This doesn’t differ much from the cost of healthcare where for example you need to pay absurd amounts just to ride on an ambulance, just because you’re sick and no one else can help you. This bigwig salary thing exists here too, but not at such a scale and salary difference. It has been taken too far in the US. I mean these people are paid as much or more than a doctor who works all day long to save lives and they do nothing, except have board meetings and eat cake. Do you think it is them who design the future of education and research? Education is driven by the people working ON Education and research who think of new ideas and ask for funding. These people are just money distributors. You’re paying accountants and managers absurd salaries. Does the manager know if a scientific field is feasible or not? No he doesn’t. Will he ask the heads of research to tell him if it is worthwhile and if he should fund it? Yes he will. This is why research and education are planned by governmental scientific committees in the long run, and not by managers.

    • John Rohan

      I agree with you, but the students themselves have demanded this nonsense. There are 29 teaching faculty for their African-American studies program alone, just one of many programs that bloat the school and add little or nothing to actual education. To that faculty you can likely add the costs of reams of support assistants, speaking fees, business travel costs, etc.

      • Bob Bell

        When my son (’14) was in high school, I told him that he could major in anything he wanted in college, as long as it didn’t end in “Studies”.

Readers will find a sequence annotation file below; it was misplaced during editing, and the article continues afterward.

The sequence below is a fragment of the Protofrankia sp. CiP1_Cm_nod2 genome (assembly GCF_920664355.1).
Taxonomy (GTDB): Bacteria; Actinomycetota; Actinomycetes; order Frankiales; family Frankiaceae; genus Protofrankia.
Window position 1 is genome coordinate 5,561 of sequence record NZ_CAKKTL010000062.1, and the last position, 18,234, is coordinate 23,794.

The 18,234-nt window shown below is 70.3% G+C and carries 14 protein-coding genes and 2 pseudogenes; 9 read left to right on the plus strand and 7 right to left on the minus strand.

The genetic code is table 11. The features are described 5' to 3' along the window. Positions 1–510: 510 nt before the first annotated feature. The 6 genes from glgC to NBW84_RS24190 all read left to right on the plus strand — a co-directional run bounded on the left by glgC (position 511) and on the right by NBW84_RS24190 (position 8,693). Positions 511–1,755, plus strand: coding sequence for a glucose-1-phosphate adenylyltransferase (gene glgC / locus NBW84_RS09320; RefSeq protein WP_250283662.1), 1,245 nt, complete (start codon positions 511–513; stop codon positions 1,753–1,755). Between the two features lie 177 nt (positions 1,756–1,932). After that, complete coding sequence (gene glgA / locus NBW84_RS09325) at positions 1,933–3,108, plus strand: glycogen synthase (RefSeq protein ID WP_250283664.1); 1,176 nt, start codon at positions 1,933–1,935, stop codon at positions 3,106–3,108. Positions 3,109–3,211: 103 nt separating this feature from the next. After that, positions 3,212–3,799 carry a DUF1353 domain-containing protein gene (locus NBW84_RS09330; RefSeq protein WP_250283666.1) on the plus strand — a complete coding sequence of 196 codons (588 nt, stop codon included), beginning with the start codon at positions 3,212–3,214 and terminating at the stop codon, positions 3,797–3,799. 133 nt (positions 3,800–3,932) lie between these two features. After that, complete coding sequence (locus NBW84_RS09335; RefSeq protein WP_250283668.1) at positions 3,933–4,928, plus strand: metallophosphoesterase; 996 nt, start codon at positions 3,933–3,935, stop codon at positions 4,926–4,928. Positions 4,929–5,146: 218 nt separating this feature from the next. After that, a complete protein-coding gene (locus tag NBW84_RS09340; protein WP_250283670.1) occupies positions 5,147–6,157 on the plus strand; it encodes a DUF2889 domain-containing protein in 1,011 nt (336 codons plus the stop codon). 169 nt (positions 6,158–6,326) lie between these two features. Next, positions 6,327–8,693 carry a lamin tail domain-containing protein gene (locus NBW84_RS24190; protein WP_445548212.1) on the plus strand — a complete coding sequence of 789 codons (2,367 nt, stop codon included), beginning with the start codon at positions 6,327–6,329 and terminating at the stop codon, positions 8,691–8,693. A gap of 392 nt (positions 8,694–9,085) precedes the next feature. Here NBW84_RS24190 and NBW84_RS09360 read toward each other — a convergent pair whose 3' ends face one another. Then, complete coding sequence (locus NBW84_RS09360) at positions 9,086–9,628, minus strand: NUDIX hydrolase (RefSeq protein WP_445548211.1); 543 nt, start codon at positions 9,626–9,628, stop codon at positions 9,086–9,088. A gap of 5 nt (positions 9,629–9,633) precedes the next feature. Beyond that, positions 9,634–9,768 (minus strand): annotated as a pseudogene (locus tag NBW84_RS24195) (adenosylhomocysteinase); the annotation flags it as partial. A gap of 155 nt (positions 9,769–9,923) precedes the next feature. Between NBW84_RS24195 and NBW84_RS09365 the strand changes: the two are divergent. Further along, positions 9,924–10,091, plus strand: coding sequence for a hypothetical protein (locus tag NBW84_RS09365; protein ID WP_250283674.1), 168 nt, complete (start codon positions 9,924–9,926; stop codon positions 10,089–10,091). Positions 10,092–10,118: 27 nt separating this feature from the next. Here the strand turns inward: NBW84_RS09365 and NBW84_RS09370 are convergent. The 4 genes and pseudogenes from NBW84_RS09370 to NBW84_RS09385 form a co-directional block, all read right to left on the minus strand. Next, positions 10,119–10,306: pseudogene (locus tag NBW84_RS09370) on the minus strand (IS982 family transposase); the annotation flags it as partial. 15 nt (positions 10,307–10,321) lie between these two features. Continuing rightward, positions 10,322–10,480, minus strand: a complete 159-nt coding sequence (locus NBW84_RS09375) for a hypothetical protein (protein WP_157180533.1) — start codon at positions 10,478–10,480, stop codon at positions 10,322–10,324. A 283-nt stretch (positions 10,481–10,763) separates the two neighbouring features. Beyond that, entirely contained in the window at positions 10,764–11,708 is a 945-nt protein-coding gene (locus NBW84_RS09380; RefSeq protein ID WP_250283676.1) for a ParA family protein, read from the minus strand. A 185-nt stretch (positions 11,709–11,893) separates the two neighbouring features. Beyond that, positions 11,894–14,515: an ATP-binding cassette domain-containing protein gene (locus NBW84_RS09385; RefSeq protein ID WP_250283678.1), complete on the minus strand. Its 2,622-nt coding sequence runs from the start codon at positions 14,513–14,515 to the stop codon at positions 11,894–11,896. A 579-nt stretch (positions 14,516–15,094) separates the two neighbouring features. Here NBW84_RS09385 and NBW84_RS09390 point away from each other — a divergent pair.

• Sidi Wang

          I am a teacher and I have witnessed a lot of kids go off to college too soon and fail out! Here is some advice for graduating seniors and their parents based on 15 years of observations.
          1. Make them work and pay for some of it.( they have to have some skin in the game)
          2. If they are immature and not self- reliant don’t let them go to a far off University.
          3. Have them talk to recent graduates to get advice/tips; they are much more likely to listen to them than you.
          4. A community college is a great place to save money and usually has professors who are teachers 1st unlike the research focused professors at Universities
          5. Don’t be frivolous with your cash. Consider things like $25/month car insurance (from Insurance Panda), $20/month mobile phone (TMobile), $15/month gym membership (Planet Fitness), and use apps like GasBussy to save money in other ways. College is expensive – save for it!
          6. Speaking of which – Don’t try to “Keep up with the Jones”. This dooms kids and forces them into the student debt trap.
          7. Don’t be afraid to let them fail. If you constantly bail them out you will be doing it for the rest of their lives and they will never grow as a person.
          8. Make them aware of the differences in earning power/job availability of different majors.
          9. The military, tech school, and apprenticeships are all viable alternatives to college.
          10. Do a cost/ benefit analysis if you are going to take on significant debt make sure it’s for a valuable degree. 60k debt for a chemistry degree is ok, 60k for Art History is not.

          • Bob Bell

            That’s GREAT advice Sidi – thank you for sharing it!

  • lspanker

    How many of those protesting also support other policies such as “diversity” admissions and tuition assistance for illegal aliens that divert the money from qualified and deserving students whose parents are taxpayers and legal citizens/residents?

  • unfortunately true, its not like the regents give a shit about us